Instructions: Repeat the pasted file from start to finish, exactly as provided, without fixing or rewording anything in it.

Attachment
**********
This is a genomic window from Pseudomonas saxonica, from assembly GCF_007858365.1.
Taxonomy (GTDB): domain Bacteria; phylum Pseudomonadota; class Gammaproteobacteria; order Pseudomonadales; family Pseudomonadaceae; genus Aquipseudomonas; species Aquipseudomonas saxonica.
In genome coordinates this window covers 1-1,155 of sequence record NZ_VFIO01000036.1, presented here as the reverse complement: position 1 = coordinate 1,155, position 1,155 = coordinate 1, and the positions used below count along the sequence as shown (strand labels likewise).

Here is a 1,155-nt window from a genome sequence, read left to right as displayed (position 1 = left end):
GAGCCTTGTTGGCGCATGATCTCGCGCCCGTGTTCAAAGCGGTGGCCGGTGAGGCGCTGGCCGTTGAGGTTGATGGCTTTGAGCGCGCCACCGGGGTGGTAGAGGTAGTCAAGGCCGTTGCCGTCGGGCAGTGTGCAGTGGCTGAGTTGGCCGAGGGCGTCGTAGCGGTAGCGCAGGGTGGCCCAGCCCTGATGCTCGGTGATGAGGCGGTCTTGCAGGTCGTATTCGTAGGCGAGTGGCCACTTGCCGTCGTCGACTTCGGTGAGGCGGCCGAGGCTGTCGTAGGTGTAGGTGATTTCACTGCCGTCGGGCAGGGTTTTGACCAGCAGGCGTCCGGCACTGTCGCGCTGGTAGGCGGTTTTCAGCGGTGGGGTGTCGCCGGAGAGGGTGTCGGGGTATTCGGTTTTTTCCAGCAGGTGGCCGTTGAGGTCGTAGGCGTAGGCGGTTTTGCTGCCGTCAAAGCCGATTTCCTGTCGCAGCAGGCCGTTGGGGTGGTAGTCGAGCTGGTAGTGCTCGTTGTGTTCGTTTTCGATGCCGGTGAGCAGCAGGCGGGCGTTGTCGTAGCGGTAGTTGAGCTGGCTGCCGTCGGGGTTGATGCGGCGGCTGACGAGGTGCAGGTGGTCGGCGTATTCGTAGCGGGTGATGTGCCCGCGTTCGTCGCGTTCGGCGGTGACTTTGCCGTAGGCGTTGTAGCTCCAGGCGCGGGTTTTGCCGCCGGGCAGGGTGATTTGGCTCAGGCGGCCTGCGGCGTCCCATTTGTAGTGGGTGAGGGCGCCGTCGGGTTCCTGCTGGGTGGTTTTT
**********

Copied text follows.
This is a genomic window from Pseudomonas saxonica, from assembly GCF_007858365.1.
Taxonomy (GTDB): domain Bacteria; phylum Pseudomonadota; class Gammaproteobacteria; order Pseudomonadales; family Pseudomonadaceae; genus Aquipseudomonas; species Aquipseudomonas saxonica.
In genome coordinates this window covers 1-1,155 of sequence record NZ_VFIO01000036.1, presented here as the reverse complement: position 1 = coordinate 1,155, position 1,155 = coordinate 1, and the positions used below count along the sequence as shown (strand labels likewise).

Here is a 1,155-nt window from a genome sequence, read left to right as displayed (position 1 = left end):
GAGCCTTGTTGGCGCATGATCTCGCGCCCGTGTTCAAAGCGGTGGCCGGTGAGGCGCTGGCCGTTGAGGTTGATGGCTTTGAGCGCGCCACCGGGGTGGTAGAGGTAGTCAAGGCCGTTGCCGTCGGGCAGTGTGCAGTGGCTGAGTTGGCCGAGGGCGTCGTAGCGGTAGCGCAGGGTGGCCCAGCCCTGATGCTCGGTGATGAGGCGGTCTTGCAGGTCGTATTCGTAGGCGAGTGGCCACTTGCCGTCGTCGACTTCGGTGAGGCGGCCGAGGCTGTCGTAGGTGTAGGTGATTTCACTGCCGTCGGGCAGGGTTTTGACCAGCAGGCGTCCGGCACTGTCGCGCTGGTAGGCGGTTTTCAGCGGTGGGGTGTCGCCGGAGAGGGTGTCGGGGTATTCGGTTTTTTCCAGCAGGTGGCCGTTGAGGTCGTAGGCGTAGGCGGTTTTGCTGCCGTCAAAGCCGATTTCCTGTCGCAGCAGGCCGTTGGGGTGGTAGTCGAGCTGGTAGTGCTCGTTGTGTTCGTTTTCGATGCCGGTGAGCAGCAGGCGGGCGTTGTCGTAGCGGTAGTTGAGCTGGCTGCCGTCGGGGTTGATGCGGCGGCTGACGAGGTGCAGGTGGTCGGCGTATTCGTAGCGGGTGATGTGCCCGCGTTCGTCGCGTTCGGCGGTGACTTTGCCGTAGGCGTTGTAGCTCCAGGCGCGGGTTTTGCCGCCGGGCAGGGTGATTTGGCTCAGGCGGCCTGCGGCGTCCCATTTGTAGTGGGTGAGGGCGCCGTCGGGTTCCTGCTGGGTGGTTTTT